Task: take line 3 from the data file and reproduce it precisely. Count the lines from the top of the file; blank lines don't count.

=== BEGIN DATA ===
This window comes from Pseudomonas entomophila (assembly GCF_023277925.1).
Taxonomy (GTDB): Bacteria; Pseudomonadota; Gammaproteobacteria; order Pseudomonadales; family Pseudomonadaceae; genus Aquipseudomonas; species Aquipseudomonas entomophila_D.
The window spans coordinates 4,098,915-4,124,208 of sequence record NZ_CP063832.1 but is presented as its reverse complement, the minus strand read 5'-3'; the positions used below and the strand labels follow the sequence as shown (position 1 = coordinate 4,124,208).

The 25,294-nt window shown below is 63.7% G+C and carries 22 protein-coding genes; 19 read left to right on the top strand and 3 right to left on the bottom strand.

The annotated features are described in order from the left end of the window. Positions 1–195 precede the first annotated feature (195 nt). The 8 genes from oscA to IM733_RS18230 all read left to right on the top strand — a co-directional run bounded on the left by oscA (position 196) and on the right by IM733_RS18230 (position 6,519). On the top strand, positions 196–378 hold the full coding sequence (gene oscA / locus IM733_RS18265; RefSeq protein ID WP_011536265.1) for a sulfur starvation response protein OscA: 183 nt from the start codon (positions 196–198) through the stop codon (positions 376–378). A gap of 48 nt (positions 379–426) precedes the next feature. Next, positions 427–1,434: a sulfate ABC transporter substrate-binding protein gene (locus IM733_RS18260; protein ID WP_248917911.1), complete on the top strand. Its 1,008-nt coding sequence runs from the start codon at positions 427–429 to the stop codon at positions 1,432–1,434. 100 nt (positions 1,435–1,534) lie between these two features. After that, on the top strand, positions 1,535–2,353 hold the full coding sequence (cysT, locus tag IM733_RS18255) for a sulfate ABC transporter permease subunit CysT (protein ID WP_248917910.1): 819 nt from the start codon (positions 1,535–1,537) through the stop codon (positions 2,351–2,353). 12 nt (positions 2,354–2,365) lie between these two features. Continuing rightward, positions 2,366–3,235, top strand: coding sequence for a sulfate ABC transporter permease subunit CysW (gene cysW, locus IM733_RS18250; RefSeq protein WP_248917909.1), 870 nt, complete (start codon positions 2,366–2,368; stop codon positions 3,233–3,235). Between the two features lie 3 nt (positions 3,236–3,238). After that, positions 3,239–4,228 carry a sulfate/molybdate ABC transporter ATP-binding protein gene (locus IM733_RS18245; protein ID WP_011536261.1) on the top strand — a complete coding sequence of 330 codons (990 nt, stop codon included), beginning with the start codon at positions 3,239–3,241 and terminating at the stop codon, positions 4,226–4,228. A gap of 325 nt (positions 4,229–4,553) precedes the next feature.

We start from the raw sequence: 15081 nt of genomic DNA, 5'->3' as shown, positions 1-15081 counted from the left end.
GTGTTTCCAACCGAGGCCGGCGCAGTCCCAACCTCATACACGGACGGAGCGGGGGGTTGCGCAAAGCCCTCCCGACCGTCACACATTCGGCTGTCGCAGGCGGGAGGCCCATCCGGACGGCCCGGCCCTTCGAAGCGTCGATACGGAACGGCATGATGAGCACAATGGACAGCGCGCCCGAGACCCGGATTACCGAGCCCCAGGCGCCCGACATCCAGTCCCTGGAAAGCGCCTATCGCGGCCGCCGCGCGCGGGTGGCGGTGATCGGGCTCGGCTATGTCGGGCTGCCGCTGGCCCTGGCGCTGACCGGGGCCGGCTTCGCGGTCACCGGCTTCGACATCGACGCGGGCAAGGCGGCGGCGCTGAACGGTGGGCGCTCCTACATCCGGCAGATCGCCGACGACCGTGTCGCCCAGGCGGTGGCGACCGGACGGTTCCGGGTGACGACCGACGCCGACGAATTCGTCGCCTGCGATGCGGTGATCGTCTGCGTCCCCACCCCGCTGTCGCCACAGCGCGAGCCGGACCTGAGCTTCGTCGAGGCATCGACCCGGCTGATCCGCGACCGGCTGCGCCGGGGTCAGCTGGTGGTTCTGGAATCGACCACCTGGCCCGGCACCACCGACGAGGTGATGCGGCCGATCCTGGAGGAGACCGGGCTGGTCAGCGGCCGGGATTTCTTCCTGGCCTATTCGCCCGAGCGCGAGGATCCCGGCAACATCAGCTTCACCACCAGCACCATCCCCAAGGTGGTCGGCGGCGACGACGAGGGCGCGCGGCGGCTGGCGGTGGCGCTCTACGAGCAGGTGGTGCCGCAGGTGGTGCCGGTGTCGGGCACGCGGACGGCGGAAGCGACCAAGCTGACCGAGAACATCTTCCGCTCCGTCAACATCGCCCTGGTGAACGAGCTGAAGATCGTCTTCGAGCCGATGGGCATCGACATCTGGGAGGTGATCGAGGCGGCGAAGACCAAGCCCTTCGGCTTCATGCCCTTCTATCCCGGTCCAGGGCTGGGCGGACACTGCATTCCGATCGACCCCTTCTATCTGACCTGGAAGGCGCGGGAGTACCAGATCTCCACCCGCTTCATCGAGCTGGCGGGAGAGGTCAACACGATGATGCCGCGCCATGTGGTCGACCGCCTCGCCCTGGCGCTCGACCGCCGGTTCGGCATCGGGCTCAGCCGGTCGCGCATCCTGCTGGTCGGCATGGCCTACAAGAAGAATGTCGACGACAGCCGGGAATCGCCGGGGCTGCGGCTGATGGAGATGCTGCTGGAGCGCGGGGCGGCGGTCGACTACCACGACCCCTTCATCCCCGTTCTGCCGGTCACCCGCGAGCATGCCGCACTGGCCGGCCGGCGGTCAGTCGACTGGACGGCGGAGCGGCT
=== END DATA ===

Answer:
The window spans coordinates 4,098,915-4,124,208 of sequence record NZ_CP063832.1 but is presented as its reverse complement, the minus strand read 5'-3'; the positions used below and the strand labels follow the sequence as shown (position 1 = coordinate 4,124,208).